- Consume warm or hot fluids, ensure that you are getting you adequate 8 - 12 cups of fluid a day (this can include cooler liquids as well).
- Keep moving; maintain an active lifestyle which can include walking, strength training and stretching.
- Avoid using laxatives. You should only use them if they are prescribed to you by your doctor or physician.
What is Pica?
During pregnancy, an individual can experience Pica. This is described as 'the compulsive urge to ingest non-food substances' such as laundry detergent, mud, clay, dirt, chalk, burnt matches, mothballs, charcoal and so on. If this is experienced, an individual should immediately seek the assistance of their health professional. Ingesting such non food items can not only prove to be toxic for the mother but for the unborn child as well. It is said that this condition is most often the cause or effect of iron deficiency. Speaking to your health professional can help you get the right dosage of iron needed. (Too much iron intake can cause more complications)
Note: I have mentioned this before and will keep re-iterating - every individual pregnancy is different so seek assistance from your doctor.
The postnatal or postpartum period comes with it's own set of guidelines for exercise. Women looking to start a fitness program should seek guidance and approval from their doctor of physician first. Most doctors will recommend starting or beginning an exercise program 2 weeks or more postpartum for normal vaginal delivery and 4-6 weeks postpartum for a cesarean or traumatic vaginal birth. Keep in mind that this will be a gradual process and, again, everyone will develop on their unique time schedules.
Some changes that postpartum women may experience include (but are not limited to):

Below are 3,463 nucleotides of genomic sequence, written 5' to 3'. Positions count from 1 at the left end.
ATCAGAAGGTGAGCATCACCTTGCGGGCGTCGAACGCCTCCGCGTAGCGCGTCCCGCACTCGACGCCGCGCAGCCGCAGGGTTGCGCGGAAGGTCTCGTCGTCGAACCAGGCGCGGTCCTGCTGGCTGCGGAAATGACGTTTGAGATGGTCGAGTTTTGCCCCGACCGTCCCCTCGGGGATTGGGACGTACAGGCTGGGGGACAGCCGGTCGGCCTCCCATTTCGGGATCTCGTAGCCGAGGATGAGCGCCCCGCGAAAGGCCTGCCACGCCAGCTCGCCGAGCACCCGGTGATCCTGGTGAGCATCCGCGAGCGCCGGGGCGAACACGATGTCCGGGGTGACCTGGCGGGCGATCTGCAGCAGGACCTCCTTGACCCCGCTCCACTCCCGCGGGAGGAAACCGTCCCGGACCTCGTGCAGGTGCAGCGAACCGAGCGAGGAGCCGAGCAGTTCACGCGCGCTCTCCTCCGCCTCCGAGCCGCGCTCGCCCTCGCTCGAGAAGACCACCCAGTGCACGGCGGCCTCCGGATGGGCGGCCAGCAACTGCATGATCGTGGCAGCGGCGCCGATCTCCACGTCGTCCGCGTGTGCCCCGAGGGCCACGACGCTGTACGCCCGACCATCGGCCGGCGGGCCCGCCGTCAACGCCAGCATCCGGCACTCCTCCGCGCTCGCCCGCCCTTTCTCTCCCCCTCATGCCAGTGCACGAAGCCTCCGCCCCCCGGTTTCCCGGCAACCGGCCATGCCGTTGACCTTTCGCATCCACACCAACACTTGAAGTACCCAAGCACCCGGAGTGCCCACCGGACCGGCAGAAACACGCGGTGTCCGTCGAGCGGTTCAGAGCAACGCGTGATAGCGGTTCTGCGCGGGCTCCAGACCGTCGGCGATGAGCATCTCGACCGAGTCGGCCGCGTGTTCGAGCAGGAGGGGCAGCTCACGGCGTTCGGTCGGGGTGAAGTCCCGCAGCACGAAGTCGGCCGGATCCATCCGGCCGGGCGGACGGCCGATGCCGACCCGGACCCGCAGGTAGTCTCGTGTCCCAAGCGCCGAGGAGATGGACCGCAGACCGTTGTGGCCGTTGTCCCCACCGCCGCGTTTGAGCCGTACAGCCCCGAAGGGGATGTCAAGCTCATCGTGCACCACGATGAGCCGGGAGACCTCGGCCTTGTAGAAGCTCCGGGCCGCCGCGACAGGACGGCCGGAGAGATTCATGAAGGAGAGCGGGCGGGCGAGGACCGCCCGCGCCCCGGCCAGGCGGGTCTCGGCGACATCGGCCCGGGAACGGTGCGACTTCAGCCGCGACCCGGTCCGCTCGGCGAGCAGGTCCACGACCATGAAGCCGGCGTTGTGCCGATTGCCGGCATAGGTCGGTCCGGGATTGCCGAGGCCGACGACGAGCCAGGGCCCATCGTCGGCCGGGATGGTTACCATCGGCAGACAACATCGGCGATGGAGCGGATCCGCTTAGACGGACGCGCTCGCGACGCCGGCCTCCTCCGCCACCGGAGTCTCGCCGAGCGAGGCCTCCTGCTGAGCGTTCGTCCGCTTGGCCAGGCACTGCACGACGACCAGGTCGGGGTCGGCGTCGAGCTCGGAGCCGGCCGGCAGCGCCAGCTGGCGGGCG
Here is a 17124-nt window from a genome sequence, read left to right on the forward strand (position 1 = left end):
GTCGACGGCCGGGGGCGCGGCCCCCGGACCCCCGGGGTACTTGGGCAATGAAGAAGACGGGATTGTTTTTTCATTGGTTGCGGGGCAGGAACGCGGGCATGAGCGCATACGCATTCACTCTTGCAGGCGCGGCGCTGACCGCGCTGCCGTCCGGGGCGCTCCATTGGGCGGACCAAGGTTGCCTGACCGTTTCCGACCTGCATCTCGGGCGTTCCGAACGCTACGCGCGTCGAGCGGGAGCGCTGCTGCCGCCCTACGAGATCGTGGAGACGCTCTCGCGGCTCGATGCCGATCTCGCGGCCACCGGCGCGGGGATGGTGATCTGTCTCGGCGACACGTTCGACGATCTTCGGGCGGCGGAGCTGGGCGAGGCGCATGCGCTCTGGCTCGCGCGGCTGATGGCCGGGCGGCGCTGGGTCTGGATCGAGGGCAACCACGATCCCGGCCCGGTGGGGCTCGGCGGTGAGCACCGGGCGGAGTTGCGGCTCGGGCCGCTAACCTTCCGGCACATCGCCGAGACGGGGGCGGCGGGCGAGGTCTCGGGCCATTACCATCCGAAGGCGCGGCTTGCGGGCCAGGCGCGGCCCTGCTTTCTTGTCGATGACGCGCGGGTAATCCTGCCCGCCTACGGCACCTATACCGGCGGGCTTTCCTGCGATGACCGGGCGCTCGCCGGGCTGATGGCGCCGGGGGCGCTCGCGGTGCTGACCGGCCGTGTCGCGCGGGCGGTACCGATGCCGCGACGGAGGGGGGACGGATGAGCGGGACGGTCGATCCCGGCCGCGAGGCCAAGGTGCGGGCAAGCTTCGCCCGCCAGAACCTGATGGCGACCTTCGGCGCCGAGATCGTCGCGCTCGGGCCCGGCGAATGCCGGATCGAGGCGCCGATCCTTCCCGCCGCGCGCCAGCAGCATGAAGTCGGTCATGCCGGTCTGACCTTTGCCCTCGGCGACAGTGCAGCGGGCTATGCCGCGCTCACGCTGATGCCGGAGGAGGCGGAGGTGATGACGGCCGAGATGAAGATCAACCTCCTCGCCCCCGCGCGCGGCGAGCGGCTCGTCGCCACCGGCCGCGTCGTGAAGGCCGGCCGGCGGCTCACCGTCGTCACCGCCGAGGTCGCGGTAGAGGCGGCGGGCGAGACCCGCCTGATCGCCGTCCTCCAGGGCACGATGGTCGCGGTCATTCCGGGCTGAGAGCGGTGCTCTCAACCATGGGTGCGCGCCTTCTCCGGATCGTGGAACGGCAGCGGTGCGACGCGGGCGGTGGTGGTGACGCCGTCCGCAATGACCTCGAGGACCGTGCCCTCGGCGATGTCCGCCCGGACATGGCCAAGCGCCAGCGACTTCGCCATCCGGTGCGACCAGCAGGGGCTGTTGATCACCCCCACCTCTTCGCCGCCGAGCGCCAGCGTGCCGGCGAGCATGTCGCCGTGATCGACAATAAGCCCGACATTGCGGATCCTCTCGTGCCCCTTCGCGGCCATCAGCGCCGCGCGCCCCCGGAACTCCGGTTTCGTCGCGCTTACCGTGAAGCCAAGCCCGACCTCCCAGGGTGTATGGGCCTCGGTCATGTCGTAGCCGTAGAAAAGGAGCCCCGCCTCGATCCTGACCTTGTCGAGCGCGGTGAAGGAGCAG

- Shrinking of the urinary tract
- Uterine cramps
- Breast Discomfort
- Vaginal dryness
All these mentioned above need to be taken into consideration when starting any exercise routine. Be aware of your body and be sure to contact your doctor if any abnormality arises.
We have already established, in previous posts, that exercise is important during pregnancy, but it is also important to have a goal when venturing into an exercise program during pregnancy. Each pregnant individual will undoubtedly be starting on a different level of fitness.
Pregnant exercisers should be aware of the following:
Beginners (your goals should be):
- a healthy amount of weight gain
- a raise and/or optimization of energy
- a positive body image
- boost muscular strength and longevity for during pregnancy, delivery and birth
NOTE: For absolute beginners, it is recommended that you wait until the second trimester before you start an exercise program due to the learning curve, the risk of injury and uncertainty.
Non-competitive athletes or Regular exercisers (your goals should be):
- a healthy amount of weight gain
- physical preparation for labor
- improving or maintaining fitness during pregnancy
- feel good about yourself and your growing body
Competitive or Elite athletes (your goals should be):
- having a healthy pregnancy
- maintaining fitness and sport specific skills
- avoiding strenuous exercises
- avoiding risky behavior that were part of previous exercise schedule
Please note that, again, everyone is different and each pregnancy is different. You may fall into different categories as well, depending on complications or other factors. however, safety should always be the number one determinant.